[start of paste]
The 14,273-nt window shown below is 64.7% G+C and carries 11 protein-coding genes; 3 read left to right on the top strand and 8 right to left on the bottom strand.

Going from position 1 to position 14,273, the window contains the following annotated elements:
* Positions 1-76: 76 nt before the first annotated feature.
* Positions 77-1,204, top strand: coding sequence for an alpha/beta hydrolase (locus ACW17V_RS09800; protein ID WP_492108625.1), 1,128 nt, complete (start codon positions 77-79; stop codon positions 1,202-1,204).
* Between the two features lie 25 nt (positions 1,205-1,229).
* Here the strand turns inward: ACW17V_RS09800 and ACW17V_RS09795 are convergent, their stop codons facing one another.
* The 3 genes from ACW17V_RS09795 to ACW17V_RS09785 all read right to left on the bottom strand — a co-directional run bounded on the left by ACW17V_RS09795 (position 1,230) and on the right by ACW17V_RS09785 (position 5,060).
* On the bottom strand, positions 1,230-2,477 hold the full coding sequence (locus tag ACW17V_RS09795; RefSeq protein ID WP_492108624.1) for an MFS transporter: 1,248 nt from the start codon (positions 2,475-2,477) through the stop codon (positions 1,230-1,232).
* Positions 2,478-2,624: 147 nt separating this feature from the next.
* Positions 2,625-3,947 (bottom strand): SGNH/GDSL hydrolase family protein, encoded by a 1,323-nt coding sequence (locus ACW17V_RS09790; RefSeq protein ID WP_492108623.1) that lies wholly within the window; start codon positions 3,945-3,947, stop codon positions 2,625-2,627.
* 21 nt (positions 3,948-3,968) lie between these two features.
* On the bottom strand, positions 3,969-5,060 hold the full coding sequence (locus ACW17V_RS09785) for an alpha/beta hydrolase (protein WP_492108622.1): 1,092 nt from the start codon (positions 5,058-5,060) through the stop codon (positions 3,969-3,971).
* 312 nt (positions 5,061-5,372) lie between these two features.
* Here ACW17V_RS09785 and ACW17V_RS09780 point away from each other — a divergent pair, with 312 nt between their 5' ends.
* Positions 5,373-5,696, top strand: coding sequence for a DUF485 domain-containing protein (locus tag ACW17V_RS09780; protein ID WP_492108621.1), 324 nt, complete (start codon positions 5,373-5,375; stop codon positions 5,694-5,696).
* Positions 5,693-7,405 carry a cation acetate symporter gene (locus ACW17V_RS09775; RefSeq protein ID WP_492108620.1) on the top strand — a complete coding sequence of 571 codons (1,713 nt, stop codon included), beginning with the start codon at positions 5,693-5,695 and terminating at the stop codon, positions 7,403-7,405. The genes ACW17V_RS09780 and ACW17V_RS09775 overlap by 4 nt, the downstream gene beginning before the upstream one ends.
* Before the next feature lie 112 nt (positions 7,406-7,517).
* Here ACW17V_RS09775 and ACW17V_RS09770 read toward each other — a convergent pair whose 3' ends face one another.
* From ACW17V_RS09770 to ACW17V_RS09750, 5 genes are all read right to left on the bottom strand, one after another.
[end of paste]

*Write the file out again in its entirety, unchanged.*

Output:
The 14,273-nt window shown below is 64.7% G+C and carries 11 protein-coding genes; 3 read left to right on the top strand and 8 right to left on the bottom strand.

Going from position 1 to position 14,273, the window contains the following annotated elements:
* Positions 1-76: 76 nt before the first annotated feature.
* Positions 77-1,204, top strand: coding sequence for an alpha/beta hydrolase (locus ACW17V_RS09800; protein ID WP_492108625.1), 1,128 nt, complete (start codon positions 77-79; stop codon positions 1,202-1,204).
* Between the two features lie 25 nt (positions 1,205-1,229).
* Here the strand turns inward: ACW17V_RS09800 and ACW17V_RS09795 are convergent, their stop codons facing one another.
* The 3 genes from ACW17V_RS09795 to ACW17V_RS09785 all read right to left on the bottom strand — a co-directional run bounded on the left by ACW17V_RS09795 (position 1,230) and on the right by ACW17V_RS09785 (position 5,060).
* On the bottom strand, positions 1,230-2,477 hold the full coding sequence (locus tag ACW17V_RS09795; RefSeq protein ID WP_492108624.1) for an MFS transporter: 1,248 nt from the start codon (positions 2,475-2,477) through the stop codon (positions 1,230-1,232).
* Positions 2,478-2,624: 147 nt separating this feature from the next.
* Positions 2,625-3,947 (bottom strand): SGNH/GDSL hydrolase family protein, encoded by a 1,323-nt coding sequence (locus ACW17V_RS09790; RefSeq protein ID WP_492108623.1) that lies wholly within the window; start codon positions 3,945-3,947, stop codon positions 2,625-2,627.
* 21 nt (positions 3,948-3,968) lie between these two features.
* On the bottom strand, positions 3,969-5,060 hold the full coding sequence (locus ACW17V_RS09785) for an alpha/beta hydrolase (protein WP_492108622.1): 1,092 nt from the start codon (positions 5,058-5,060) through the stop codon (positions 3,969-3,971).
* 312 nt (positions 5,061-5,372) lie between these two features.
* Here ACW17V_RS09785 and ACW17V_RS09780 point away from each other — a divergent pair, with 312 nt between their 5' ends.
* Positions 5,373-5,696, top strand: coding sequence for a DUF485 domain-containing protein (locus tag ACW17V_RS09780; protein ID WP_492108621.1), 324 nt, complete (start codon positions 5,373-5,375; stop codon positions 5,694-5,696).
* Positions 5,693-7,405 carry a cation acetate symporter gene (locus ACW17V_RS09775; RefSeq protein ID WP_492108620.1) on the top strand — a complete coding sequence of 571 codons (1,713 nt, stop codon included), beginning with the start codon at positions 5,693-5,695 and terminating at the stop codon, positions 7,403-7,405. The genes ACW17V_RS09780 and ACW17V_RS09775 overlap by 4 nt, the downstream gene beginning before the upstream one ends.
* Before the next feature lie 112 nt (positions 7,406-7,517).
* Here ACW17V_RS09775 and ACW17V_RS09770 read toward each other — a convergent pair whose 3' ends face one another.
* From ACW17V_RS09770 to ACW17V_RS09750, 5 genes are all read right to left on the bottom strand, one after another.